After announcing banning pornographic content on the site, Only Fans suspended the policy change.
After receiving a rash of criticisms from its users, on Wednesday, Aug. 25, the website OnlyFans said it will suspend the change to its policies that wanted to ban sexually explicit content.
“We got the necessary assurances to support our diverse community of creators and are suspending the policy change planned for October 1st,” the company said via Twitter. “OnlyFans stands for inclusivity and we will continue to provide a home for all creators.”
The new policy change came just days after an announcement that stated the platform would ban creators from posting “sexually explicit content.” This triggered protests from sex workers who create content on the site and have contributed to the platform’s success.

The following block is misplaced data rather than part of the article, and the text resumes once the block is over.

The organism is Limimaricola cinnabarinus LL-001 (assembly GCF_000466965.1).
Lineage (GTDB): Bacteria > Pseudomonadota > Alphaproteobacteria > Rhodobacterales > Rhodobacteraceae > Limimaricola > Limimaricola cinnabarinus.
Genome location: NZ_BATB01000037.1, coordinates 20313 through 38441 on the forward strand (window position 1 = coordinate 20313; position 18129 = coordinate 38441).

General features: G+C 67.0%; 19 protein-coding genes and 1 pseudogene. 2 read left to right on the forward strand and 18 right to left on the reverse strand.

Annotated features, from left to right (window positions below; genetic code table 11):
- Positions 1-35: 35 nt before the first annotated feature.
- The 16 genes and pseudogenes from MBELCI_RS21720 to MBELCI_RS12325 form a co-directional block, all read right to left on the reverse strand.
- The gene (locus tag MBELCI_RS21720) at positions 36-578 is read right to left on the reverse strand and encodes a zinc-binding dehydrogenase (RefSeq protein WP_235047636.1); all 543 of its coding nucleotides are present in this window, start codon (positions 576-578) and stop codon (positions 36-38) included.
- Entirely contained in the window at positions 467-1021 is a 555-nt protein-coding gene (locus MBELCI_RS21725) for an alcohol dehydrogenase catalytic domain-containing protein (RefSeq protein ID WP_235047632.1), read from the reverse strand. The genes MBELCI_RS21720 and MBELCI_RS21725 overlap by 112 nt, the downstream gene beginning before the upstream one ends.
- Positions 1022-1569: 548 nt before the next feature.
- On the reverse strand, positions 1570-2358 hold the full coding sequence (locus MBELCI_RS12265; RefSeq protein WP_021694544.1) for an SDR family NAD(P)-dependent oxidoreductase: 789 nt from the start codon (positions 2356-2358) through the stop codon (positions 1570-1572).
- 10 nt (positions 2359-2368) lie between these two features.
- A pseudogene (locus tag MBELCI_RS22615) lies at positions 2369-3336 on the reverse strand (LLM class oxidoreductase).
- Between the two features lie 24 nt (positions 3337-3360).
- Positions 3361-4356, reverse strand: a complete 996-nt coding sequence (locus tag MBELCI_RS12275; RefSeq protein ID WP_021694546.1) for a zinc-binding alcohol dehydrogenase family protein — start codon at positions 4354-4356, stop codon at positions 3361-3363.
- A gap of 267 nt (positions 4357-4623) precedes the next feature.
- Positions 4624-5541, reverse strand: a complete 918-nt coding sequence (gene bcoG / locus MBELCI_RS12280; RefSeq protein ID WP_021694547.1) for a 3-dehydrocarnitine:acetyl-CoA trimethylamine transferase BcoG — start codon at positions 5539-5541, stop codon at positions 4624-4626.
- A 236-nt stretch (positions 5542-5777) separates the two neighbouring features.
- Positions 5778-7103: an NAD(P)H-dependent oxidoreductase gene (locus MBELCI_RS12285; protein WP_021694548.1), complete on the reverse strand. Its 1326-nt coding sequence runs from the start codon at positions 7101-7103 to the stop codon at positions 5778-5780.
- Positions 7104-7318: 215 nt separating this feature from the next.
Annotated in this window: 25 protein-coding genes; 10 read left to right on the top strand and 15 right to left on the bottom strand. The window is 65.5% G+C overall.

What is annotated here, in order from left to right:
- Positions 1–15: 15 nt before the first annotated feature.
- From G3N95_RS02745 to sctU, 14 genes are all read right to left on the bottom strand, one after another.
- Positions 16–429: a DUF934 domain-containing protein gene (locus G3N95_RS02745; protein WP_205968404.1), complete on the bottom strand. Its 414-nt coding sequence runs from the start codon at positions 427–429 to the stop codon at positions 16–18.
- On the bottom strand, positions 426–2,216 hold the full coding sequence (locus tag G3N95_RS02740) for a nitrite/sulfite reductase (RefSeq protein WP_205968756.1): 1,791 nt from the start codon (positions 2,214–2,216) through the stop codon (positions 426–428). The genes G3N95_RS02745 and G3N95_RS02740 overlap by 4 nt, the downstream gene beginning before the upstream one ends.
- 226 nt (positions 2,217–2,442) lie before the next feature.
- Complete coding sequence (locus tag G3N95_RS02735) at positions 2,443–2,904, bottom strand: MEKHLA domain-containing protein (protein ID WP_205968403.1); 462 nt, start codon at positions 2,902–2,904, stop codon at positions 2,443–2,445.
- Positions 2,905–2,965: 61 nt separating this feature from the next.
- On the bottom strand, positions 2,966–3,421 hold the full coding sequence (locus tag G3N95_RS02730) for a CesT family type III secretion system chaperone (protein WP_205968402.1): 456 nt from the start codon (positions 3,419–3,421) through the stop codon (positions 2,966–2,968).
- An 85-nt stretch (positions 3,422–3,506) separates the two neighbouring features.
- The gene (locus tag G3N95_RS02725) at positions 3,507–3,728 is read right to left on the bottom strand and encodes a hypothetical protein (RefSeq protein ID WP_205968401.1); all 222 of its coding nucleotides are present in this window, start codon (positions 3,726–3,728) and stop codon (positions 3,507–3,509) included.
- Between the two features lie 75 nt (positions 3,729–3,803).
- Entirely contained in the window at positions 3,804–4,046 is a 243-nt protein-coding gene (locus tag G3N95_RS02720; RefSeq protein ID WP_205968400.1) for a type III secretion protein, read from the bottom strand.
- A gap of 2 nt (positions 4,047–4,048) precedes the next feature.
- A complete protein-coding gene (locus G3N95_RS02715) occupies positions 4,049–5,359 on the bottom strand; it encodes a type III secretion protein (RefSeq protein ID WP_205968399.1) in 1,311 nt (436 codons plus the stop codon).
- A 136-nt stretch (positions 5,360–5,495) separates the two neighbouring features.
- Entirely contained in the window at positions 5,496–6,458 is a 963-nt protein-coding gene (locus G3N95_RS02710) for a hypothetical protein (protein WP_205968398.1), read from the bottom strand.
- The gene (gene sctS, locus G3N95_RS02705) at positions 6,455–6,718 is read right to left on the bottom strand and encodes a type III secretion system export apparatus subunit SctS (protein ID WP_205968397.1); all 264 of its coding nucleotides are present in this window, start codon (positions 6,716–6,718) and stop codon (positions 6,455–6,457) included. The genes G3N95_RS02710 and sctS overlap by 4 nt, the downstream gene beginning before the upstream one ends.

Tim Stokley, CEO of OnlyFans, said in an interview with the Financial Times that the blame for the initial change in policies was because banks such as Bank of New York Mellon and JP Morgan had blocked OnlyFans’ payments to creators and closed their accounts.
“OnlyFans’ initial decision to ban porn material was surprising considering how much revenue adult content creators generate,” said Scarlett Woodford, an analyst at Juniper Research who tracks the adult entertainment industry.
However, while the changes to ban explicit content are not going to happen, one London-based creator told the BBC that those who have already found other platforms for their content may not return.
“This is good news in the short term for sex workers who rely on the platform, and I would like to see this as the start of further support, celebration, and advocacy for sex workers’ rights by OnlyFans,” the creator explained.
Creators on OnlyFans
Currently, OnlyFans’ most popular stars include celebrities such as rapper Cardi B and boxer Floyd Mayweather, as well as famous porn stars such as Daniela Blume and Lana Rhoades. The site’s terms and conditions allow nudity, except for nudity that is recorded in public or broadcast from a jurisdiction where such public practices are illegal.